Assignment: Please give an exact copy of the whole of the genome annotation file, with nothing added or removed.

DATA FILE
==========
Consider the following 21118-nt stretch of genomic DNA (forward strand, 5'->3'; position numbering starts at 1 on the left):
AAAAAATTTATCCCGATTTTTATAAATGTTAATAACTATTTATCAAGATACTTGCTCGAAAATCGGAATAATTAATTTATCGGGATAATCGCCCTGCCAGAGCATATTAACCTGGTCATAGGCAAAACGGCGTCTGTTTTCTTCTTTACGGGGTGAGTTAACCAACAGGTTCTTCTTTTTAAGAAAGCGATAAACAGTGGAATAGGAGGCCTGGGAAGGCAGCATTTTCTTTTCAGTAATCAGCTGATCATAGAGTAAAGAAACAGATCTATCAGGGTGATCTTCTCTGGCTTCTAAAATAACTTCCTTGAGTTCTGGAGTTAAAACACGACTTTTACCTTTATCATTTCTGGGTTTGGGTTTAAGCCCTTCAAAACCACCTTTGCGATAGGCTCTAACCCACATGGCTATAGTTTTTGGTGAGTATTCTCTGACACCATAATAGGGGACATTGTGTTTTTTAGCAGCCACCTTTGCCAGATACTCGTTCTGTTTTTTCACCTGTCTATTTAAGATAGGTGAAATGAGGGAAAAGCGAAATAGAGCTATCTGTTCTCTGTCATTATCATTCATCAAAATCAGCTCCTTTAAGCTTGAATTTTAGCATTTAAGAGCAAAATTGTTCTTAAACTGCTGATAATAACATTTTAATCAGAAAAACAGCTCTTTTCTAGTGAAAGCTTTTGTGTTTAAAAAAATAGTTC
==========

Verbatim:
Consider the following 21118-nt stretch of genomic DNA (forward strand, 5'->3'; position numbering starts at 1 on the left):
AAAAAATTTATCCCGATTTTTATAAATGTTAATAACTATTTATCAAGATACTTGCTCGAAAATCGGAATAATTAATTTATCGGGATAATCGCCCTGCCAGAGCATATTAACCTGGTCATAGGCAAAACGGCGTCTGTTTTCTTCTTTACGGGGTGAGTTAACCAACAGGTTCTTCTTTTTAAGAAAGCGATAAACAGTGGAATAGGAGGCCTGGGAAGGCAGCATTTTCTTTTCAGTAATCAGCTGATCATAGAGTAAAGAAACAGATCTATCAGGGTGATCTTCTCTGGCTTCTAAAATAACTTCCTTGAGTTCTGGAGTTAAAACACGACTTTTACCTTTATCATTTCTGGGTTTGGGTTTAAGCCCTTCAAAACCACCTTTGCGATAGGCTCTAACCCACATGGCTATAGTTTTTGGTGAGTATTCTCTGACACCATAATAGGGGACATTGTGTTTTTTAGCAGCCACCTTTGCCAGATACTCGTTCTGTTTTTTCACCTGTCTATTTAAGATAGGTGAAATGAGGGAAAAGCGAAATAGAGCTATCTGTTCTCTGTCATTATCATTCATCAAAATCAGCTCCTTTAAGCTTGAATTTTAGCATTTAAGAGCAAAATTGTTCTTAAACTGCTGATAATAACATTTTAATCAGAAAAACAGCTCTTTTCTAGTGAAAGCTTTTGTGTTTAAAAAAATAGTTC